Category Management Governance Structure
Category Leads are responsible for the development and execution of category strategies for a specific category (e.g., IT software within the IT category). PMO The SSLC is the governing board for Category Management initiatives. Provides government-wide direction on CM strategy and initiatives. Category Managers are experts in the category (e.g., Information Technology). They develop the government-wide strategy to drive improved performance and act as change agents for the category. Commodity Teams are traditional strategic sourcing working group formed when the category management process identifies the need for a new acquisition solution. Common Acquisition Platform Provides overall program management support to the groups and individuals in the governance structure; facilitates the development and implementation of business rules and processes. Develops and executes the IT strategy to support category management business strategy via the Acquisition Gateway. Category Managers SSLC Administrator of OFPP Category Leads Chair Agency A Rep Agency B Agency C Agency E Agency D Commodity Teams Commodity Team Category Team Category Manager Category X Y We’ve put a lot of work into establishing a governance model that will provide the necessary coordination without stifling category innovation. There are four major structures overseeing category management on an ongoing basis: Leadership Council gives overall direction on strategy and initiatives. Portfolio liaisons are change agents helping the Portfolios adopt CM. Category Managers oversee development and execution of category strategies and manage priorities and resources to maximize category results. In some cases there will be sub-categories with dedicated sub-category managers akin to category managers. Additionally, there are two services that support the development and implementation of category management: The PMO provides overall program management support and helps develop and implement business rules and processes. CAP develops and supports the systems supporting category management via the Acquisition Gateway.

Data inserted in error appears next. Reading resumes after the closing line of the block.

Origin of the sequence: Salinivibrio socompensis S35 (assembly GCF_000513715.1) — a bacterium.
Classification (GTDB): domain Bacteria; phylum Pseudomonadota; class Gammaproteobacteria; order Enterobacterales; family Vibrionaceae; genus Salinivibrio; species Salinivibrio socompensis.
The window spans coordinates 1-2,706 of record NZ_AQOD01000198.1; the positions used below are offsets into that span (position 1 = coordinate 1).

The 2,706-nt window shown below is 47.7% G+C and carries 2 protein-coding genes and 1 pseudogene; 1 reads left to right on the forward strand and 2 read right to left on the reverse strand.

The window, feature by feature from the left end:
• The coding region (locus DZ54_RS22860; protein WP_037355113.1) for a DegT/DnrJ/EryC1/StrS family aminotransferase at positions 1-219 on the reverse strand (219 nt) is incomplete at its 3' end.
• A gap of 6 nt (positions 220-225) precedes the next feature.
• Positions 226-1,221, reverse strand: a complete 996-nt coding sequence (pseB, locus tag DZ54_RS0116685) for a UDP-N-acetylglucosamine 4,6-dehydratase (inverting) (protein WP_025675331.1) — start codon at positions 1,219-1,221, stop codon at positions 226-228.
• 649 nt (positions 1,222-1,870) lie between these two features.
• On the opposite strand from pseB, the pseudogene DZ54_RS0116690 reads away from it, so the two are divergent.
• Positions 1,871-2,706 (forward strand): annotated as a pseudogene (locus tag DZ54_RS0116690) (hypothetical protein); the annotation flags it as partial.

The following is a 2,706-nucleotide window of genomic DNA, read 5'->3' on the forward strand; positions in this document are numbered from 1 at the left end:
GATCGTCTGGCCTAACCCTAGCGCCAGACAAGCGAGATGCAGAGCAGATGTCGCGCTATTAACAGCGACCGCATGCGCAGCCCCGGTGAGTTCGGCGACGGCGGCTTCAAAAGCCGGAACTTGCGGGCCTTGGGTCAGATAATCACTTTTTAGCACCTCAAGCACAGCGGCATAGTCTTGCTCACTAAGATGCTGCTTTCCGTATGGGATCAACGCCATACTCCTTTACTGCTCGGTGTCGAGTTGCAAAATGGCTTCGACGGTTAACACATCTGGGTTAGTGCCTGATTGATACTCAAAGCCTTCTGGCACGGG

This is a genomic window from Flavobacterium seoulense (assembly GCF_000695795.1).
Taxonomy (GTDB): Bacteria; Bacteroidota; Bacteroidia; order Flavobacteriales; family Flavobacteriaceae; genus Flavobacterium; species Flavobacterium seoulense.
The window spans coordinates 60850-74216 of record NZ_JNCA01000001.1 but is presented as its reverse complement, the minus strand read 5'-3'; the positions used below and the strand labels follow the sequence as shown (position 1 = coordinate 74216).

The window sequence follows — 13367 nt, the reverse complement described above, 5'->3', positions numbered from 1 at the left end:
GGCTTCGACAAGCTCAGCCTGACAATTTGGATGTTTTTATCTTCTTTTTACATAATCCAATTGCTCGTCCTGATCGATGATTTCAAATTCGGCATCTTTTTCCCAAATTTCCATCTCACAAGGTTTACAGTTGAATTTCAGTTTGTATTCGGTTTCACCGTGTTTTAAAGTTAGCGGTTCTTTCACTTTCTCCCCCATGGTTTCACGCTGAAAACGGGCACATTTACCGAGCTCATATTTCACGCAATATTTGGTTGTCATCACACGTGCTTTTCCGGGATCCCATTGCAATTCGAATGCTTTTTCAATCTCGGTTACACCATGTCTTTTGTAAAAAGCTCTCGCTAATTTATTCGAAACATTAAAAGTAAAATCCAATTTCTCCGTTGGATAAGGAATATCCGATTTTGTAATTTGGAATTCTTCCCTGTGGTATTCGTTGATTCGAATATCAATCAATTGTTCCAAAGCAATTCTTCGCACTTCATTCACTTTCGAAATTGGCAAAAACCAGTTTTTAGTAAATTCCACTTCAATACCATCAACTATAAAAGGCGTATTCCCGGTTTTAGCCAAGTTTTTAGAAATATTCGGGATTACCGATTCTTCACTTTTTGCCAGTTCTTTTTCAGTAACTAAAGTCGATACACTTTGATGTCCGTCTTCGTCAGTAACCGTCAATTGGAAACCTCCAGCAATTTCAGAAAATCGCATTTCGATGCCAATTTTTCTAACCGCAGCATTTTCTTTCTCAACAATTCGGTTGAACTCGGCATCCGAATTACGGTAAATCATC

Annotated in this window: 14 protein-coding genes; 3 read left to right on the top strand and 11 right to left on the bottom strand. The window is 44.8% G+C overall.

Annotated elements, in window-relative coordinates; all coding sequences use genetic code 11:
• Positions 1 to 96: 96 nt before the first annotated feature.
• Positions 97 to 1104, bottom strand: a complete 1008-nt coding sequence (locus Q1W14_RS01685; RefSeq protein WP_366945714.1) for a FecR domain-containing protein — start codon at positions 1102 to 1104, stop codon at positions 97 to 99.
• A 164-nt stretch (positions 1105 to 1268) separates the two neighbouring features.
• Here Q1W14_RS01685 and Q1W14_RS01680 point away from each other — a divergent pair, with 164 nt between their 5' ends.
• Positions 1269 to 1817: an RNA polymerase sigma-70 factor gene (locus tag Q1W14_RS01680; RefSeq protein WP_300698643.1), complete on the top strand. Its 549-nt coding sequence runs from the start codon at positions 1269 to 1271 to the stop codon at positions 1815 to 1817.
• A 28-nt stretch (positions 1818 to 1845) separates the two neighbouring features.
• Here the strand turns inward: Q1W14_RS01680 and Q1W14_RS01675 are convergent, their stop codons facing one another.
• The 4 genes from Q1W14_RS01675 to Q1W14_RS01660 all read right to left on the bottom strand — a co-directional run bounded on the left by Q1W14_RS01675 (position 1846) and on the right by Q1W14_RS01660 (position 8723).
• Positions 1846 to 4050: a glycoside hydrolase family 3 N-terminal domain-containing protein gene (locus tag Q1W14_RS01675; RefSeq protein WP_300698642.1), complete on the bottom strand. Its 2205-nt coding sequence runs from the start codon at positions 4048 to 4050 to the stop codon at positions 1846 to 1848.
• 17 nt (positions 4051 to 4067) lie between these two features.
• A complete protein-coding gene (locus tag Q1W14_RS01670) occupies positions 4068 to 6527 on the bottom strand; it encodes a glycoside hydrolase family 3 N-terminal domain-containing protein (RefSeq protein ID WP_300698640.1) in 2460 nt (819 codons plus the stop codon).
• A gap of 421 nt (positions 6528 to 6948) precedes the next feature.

The Ten Government-Wide Categories
The government-wide category structure approved by the SSLC consists of 10 categories of commonly purchased goods and services valued at $275B in FY14 1. IT $49.9B 1.1 IT Software 1.2 IT Hardware 1.3 IT Consulting 1.4 IT Security 1.5 IT Outsourcing 1.6 Telecommunications 2. Professional Services $61.9B 2.1 Business Administration Services 2.2 Legal Services 2.3 Management Advisory Services (excl. R&D) 2.4 Marketing and Distribution 2.5 Public Relations and Professional Communications Services 2.6 Real Estate Services 2.7 Trade Policy and Services 2.8 Technical & Engineering Services (non-IT) 2.9 Financial Services 2.10 Social Services 3. Security and Protection $5.5B 3.1 Security Animals & Related Services 3.2 Security Systems 3.3 Security Services 4. Facilities & Construction $75.7B 4.1 Construction Related Materials 4.2 Construction Related Services 4.3 Facility Related Materials 4.4 Facility Related Services 4.5 Facilities Purchase & Lease 5. Industrial Products and Services $10.5B 5.1 Machinery & Components 5.2 Fire/Rescue/Safety/Environmental Protection Equipment 5.3 Hardware & Tools 5.4 Test & Measurement Supplies 5.5 Industrial Products Install/Maintenance/Repair/Rebuild 5.6 Basic Materials 5.7 Oils, Lubricants, and Waxes GSA has worked with the SSLC to finalize a Government-Wide category structure with ten defined general government categories and nine Defense-Centric categories that are separate from the general categories. With some exceptions, the government-wide categories DO NOT map one-to- one to FAS categories, which we’ll dive into on the next page. 6. Office Management $1.9B 6.1 Office Management Products 6.2 Office Management Services 6.3 Furniture 7. Transportation & Logistics Services $26.8B 7.1 Package Delivery & Packaging 7.2 Logistics Support Services 7.3 Transportation of Things 7.4 Motor Vehicles (non-combat) 7.5 Transportation Equipment 7.6 Fuels 8. Travel & Lodging $2.7B 8.1 Passenger Travel 8.2 Lodging 8.3 Travel Agent & Misc. Services 9. Human Capital $4.1B 9.1 Specialized Educational Services 9.2 Vocational Training 9.3 Human Resources Services 10. Medical $36.0B 10.1 Drugs and Pharmaceutical Products 10.2 Medical Equipment & Accessories & Supplies 10.3 Healthcare Services